When strong opinions collide, it can feel very much like watching an unstoppable force hit an immovable object. Especially when I was a data analyst on the way up to software engineering, I often found myself a junior (and rightfully silent) participant in long-winded, fruitless, and ultimately destructive conversations, in which two parties who hold strong opinions talk past each other for… 10 minutes… 20 minutes… an hour? with the call ultimately ending because one side or the other has to hop into a different call of the same flavor.

I think the way we can all occasionally approach having an opinion — or not having an opinion — is ultimately reductive, destructive. It slowly chisels away, bit by bit, hundreds of thousands of minutes, hours, and days of human life to the behest of our goals yet delight of the Reaper himself.

The Point

I’m proposing, here, a way to:

a. properly classify your opinions; and b. how to use those classifications to lead legitimately constructive conversations with others

Lately, I’ve been trying to put my own opinions into one of two categories:

  1. Strong Opinions: Opinions that I have built up over time and experience, and that I feel I have a compelling case for that clearly communicates the full scope of costs and benefits to the decisions that opinion leads me to propose
  2. Weak Opinions: These are the ones that I have that are built on sub-par information, that I can’t clearly communicate, or that are generally based on ✨ vibes 🌈

When contributing to a conversation or argument on a topic, I’ve been trying really hard to ask myself: “Is the opinion I’m about to state a strong opinion?”

Having a weak opinion on a topic doesn’t necessarily mean it shouldn’t be mentioned at all. It does mean that it’s likely a point that, should somebody else have a stronger opinion, that opinion isn’t a hill I should consider dying on.

That said, having a strong opinion also doesn’t necessarily mean it’s something I ought to be doubling (or, god forbid, tripling down on). Especially when in a conversation with more senior engineers — which, at the current stage of my career, is vastly more likely — a strong opinion is one in which I ought to present my best case, rationale, and analysis in the hopes of reaching consensus.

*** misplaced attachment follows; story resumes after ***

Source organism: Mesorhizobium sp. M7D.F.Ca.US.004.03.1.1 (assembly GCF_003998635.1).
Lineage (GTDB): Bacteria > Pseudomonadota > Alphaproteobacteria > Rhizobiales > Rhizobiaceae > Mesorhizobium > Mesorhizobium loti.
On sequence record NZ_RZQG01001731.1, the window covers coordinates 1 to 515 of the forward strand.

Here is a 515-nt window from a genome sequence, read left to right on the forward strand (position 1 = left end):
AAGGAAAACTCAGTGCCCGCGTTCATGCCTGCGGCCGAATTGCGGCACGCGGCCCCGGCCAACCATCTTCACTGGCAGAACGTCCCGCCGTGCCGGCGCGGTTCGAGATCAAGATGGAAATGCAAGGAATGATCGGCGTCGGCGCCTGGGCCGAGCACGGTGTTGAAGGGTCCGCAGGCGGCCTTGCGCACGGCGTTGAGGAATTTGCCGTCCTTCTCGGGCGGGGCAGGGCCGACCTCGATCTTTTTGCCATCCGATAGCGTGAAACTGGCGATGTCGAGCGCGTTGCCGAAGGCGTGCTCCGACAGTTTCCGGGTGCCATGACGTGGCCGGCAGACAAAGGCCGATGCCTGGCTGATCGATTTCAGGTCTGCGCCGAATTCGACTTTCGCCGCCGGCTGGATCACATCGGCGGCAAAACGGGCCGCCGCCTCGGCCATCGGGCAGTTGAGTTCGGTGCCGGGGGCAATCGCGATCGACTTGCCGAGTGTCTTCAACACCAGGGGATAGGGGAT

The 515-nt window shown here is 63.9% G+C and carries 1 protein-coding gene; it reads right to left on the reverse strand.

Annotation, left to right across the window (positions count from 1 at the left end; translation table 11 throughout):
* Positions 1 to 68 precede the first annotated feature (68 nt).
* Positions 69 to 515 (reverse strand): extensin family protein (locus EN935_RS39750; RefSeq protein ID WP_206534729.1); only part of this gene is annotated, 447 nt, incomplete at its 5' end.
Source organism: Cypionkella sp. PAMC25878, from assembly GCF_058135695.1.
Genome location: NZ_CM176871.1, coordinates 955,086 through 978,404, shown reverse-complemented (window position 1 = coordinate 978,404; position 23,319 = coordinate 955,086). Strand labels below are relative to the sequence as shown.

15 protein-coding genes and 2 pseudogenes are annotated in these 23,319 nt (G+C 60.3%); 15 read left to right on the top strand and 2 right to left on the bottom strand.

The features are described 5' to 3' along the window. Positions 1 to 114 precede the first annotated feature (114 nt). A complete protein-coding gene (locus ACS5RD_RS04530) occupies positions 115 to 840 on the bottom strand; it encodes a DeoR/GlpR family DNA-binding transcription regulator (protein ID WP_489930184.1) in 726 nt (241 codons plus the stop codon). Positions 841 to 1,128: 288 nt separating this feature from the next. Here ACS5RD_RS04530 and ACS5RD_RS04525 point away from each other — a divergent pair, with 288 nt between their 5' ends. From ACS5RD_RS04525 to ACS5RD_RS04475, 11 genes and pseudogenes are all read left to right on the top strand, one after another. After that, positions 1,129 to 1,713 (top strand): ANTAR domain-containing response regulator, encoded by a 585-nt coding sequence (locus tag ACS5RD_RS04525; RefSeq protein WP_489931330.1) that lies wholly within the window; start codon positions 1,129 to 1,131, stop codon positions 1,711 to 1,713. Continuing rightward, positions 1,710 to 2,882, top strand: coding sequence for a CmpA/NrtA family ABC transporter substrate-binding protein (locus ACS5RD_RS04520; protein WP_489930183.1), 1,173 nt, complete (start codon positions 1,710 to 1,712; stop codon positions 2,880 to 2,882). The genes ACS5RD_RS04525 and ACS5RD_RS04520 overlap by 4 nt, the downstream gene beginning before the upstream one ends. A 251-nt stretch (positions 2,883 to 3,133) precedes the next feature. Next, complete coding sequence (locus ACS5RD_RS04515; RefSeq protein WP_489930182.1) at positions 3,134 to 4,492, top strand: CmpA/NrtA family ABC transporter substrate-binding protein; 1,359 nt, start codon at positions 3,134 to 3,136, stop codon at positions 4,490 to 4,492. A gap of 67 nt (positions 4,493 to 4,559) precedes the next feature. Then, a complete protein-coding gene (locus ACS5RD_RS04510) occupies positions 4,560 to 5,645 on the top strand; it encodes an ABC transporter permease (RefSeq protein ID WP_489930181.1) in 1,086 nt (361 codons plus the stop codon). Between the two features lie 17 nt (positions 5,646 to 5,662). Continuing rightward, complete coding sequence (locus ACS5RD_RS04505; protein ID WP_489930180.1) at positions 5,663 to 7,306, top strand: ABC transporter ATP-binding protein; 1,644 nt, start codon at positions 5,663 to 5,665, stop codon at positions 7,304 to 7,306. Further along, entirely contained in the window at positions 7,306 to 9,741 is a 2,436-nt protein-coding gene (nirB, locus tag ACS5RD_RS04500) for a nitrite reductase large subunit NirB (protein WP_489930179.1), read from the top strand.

Even if my case for one of my strong opinions fails to reach a consensus — or even convince anybody, which does happen (sometimes a lot) (most of the time) — that isn’t failure. Ultimately, as I’ve gotten further into my career and seen a broader range of opinions reach a broader range of success or shortcoming, my approach has ultimately fallen back to:

The best side of the road to drive on is the side everybody else has agreed to drive on.

No matter how strongly you might feel one way or another, never underestimate the power of consensus. Either way, the outcome of accepting consensus is positive:

  1. Your opinion ended up being the way to go in hindsight, and you’ve gained experience to make a better case the next time it comes up; or
  2. The consensus opinion goes perfectly fine, you achieve your goals, and have gained experience on which you can build new, better-informed opinions.

A final open letter

I’ve noticed, in working with others, that the above classifications can somewhat freak people out — especially if they’re used to working with Strong Opinion People™, because how quickly I’m willing to roll over on my weak(er) opinions has the potential to come across as misunderstanding or apathy.

As an open letter to people in the future that see me do this, I make you this promise: when I quickly fold on an opinion, it is far more likely that — in that moment — I feel there’s more value in reaching a consensus and moving forward with any opinion than trying to force through a bad argument for a strong argument or a null argument for a weak one. At this point in my life, I am more interested in making progress than being right.